Retreating glaciers possible threat to tourism
The rapid retreat of glaciers is raising concerns about the multimillion-dollar West Coast tourism industry.
University of Canterbury geography lecturer Heather Purdie said the glacial retreat was making access increasingly difficult for guided walks at the Fox and Franz Josef glaciers.
But the growth of the glacial lake at the Tasman Glacier was increasing tourism opportunities there, she said.
Fox Glacier's most recent advance had ended in 2008-09, and Fox and Franz Josef were now drawing increasingly close to their previous minimums.
Coupled with thinning, that indicated the retreat would continue for the near future, Purdie said.
"Adaptation to changes associated with retreat, like steepening ice slopes and increased rockfall, includes the increased use of helicopters to access flatter parts of the glacier."
Shortening glacier length could be compensated by extending access tracks up valleys, she said.
"But such solutions come at a cost, not only in monetary terms, but also in terms of increased environmental disturbance, and negotiation to establish acceptable degrees of adaptation will be ongoing."
While tour operators faced challenges, interest in glacier tourism was increasing, with up to 400 tourists a day guided to the glaciers last summer, Purdie said.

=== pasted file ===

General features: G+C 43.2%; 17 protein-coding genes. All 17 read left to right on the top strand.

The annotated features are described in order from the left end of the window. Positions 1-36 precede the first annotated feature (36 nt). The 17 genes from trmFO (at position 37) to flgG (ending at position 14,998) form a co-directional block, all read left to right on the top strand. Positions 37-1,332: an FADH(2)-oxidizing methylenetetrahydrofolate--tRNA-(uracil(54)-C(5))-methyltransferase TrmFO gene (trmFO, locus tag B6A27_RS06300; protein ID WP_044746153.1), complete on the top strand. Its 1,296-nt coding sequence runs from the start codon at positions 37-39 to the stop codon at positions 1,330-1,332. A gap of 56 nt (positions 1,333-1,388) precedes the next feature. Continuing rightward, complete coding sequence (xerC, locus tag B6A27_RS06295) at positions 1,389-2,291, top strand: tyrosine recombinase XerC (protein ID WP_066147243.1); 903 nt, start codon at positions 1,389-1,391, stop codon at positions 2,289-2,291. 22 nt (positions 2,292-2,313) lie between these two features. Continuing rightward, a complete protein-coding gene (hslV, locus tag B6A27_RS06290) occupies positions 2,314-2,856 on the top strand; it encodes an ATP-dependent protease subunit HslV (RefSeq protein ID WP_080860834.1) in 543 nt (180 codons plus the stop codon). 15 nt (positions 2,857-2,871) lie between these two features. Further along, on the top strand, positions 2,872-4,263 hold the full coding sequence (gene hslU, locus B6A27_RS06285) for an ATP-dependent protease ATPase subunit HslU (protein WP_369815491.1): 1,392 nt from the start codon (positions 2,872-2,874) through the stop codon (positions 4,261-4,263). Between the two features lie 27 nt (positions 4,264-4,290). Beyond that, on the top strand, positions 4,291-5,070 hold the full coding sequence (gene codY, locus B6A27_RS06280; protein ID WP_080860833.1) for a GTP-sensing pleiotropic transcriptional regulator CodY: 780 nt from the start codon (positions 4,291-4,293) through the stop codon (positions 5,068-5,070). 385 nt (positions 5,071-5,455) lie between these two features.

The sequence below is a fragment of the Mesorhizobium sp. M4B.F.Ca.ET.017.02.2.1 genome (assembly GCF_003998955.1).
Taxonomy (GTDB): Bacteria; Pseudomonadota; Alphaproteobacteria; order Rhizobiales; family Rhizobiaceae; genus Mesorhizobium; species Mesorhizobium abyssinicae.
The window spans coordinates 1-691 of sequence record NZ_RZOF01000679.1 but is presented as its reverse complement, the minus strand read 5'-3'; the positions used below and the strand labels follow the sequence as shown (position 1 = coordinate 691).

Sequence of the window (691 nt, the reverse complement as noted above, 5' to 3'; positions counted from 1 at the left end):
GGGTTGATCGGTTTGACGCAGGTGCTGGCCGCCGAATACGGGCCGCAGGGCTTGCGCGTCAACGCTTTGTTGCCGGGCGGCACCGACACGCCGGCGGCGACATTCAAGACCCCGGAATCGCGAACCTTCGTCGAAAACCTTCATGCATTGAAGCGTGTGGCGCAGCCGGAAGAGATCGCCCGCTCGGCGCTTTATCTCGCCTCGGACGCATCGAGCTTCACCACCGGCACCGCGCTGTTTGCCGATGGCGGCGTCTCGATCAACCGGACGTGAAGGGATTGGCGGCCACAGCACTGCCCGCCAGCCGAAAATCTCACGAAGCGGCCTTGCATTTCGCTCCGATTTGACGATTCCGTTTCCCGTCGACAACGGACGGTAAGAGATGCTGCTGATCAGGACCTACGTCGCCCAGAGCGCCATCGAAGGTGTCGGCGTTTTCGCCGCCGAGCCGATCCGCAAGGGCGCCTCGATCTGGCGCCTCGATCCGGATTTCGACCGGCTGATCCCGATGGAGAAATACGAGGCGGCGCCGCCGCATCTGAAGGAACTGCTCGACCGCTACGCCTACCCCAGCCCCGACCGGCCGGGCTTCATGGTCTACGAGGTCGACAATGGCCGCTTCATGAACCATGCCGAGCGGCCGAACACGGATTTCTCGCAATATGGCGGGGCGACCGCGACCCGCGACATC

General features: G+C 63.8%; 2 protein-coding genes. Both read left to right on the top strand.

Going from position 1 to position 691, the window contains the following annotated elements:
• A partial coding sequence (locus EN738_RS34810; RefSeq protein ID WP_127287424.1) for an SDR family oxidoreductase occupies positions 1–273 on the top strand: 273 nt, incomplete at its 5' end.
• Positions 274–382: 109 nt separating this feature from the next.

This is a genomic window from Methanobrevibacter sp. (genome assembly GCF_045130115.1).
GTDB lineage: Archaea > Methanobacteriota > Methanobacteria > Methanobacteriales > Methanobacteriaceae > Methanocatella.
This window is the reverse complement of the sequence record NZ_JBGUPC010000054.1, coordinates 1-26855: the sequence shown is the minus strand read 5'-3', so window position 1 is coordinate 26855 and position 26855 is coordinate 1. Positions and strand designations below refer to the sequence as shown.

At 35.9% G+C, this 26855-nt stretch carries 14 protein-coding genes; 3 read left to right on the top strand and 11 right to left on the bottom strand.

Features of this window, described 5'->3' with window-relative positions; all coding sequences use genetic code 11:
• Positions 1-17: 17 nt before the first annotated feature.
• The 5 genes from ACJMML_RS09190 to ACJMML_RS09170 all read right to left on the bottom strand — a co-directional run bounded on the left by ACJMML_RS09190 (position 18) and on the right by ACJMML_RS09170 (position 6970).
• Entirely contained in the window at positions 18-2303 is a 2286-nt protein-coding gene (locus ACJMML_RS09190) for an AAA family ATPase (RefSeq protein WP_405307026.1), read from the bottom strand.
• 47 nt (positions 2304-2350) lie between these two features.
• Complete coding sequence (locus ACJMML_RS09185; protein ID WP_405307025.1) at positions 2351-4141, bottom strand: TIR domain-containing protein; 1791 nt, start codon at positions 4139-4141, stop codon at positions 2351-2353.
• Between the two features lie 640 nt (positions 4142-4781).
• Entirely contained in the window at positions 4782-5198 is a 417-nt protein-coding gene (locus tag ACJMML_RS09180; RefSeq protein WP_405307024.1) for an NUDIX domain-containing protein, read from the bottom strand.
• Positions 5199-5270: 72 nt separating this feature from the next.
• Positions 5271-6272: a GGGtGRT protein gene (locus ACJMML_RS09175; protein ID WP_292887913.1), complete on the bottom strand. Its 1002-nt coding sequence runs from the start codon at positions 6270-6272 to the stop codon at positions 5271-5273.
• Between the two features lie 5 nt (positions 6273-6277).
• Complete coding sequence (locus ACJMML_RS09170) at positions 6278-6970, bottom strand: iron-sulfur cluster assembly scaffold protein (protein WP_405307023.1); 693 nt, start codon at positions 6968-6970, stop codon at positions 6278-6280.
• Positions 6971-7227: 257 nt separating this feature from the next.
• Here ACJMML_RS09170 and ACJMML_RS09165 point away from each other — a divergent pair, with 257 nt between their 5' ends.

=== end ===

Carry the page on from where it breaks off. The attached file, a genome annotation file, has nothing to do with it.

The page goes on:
Fox Glacier Guiding chief executive Rob Jewell said it was necessary to take a long-term view.
The glaciers had advanced from 1983 to 2008 before going into a neutral phase and then retreating.
"There are challenges at present. We have to be innovative about how we access the ice, which we are doing," he said.
A tour that combined a helicopter ride and walking was proving highly attractive to the growing Chinese market.
Another tour used a four-wheel-drive Unimog and a river raft to get across the Fox River on to the ice, said Jewell, who is chairman of the Glacier Country Tourism Group.
The Department of Conservation was supporting concessionaires to ensure guided groups had access to the ice.
"There's still a good future there for safely getting on to the ice and for tourists to see and experience the glaciers," he said.
The West Coast glaciers were unusual because they terminated near sea level in a temperate rain forest and were only a few kilometres from a highway.
Purdie said a remotely piloted quadcopter was used recently to survey freshly exposed slopes prone to rockfall just above the Fox Glacier.
Hundreds of photographs were taken so a model could be created to look at how far rock falling from the slopes above the glacier could cascade on to the glacier surface.
"This is important knowledge which will assist the local guiding company when planning safe routes for the guided walks," she said.